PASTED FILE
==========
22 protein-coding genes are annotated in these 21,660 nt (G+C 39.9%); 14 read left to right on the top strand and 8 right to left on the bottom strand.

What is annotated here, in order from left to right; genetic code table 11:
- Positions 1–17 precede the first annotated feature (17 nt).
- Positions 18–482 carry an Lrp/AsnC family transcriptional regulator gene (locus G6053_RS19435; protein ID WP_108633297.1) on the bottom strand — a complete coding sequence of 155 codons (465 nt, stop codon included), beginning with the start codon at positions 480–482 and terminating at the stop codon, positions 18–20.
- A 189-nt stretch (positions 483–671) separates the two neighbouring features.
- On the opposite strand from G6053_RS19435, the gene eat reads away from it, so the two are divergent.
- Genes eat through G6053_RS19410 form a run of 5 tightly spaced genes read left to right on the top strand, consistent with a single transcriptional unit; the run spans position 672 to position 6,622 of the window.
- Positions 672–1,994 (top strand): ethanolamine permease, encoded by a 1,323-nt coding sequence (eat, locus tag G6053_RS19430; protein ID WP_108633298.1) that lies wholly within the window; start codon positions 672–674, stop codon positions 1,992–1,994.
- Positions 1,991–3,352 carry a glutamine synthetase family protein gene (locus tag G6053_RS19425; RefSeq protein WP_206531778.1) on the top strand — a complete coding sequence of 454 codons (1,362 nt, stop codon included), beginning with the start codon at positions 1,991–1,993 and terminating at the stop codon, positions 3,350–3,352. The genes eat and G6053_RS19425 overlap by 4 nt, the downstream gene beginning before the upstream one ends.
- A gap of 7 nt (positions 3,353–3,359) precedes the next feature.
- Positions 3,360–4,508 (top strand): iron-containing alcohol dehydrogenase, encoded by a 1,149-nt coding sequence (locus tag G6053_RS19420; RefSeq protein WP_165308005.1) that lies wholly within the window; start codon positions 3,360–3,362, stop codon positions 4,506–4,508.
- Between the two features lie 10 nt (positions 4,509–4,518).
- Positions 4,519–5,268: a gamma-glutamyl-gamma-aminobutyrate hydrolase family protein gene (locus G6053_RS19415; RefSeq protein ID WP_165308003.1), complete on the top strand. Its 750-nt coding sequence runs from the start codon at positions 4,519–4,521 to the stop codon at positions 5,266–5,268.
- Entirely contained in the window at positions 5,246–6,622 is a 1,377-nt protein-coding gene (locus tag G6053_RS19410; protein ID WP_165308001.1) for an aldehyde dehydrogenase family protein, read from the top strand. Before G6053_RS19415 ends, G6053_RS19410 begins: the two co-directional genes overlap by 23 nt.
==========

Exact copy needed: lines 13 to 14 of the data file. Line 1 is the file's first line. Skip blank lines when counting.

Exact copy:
- Positions 4,519–5,268: a gamma-glutamyl-gamma-aminobutyrate hydrolase family protein gene (locus G6053_RS19415; RefSeq protein ID WP_165308003.1), complete on the top strand. Its 750-nt coding sequence runs from the start codon at positions 4,519–4,521 to the stop codon at positions 5,266–5,268.
- Entirely contained in the window at positions 5,246–6,622 is a 1,377-nt protein-coding gene (locus tag G6053_RS19410; protein ID WP_165308001.1) for an aldehyde dehydrogenase family protein, read from the top strand. Before G6053_RS19415 ends, G6053_RS19410 begins: the two co-directional genes overlap by 23 nt.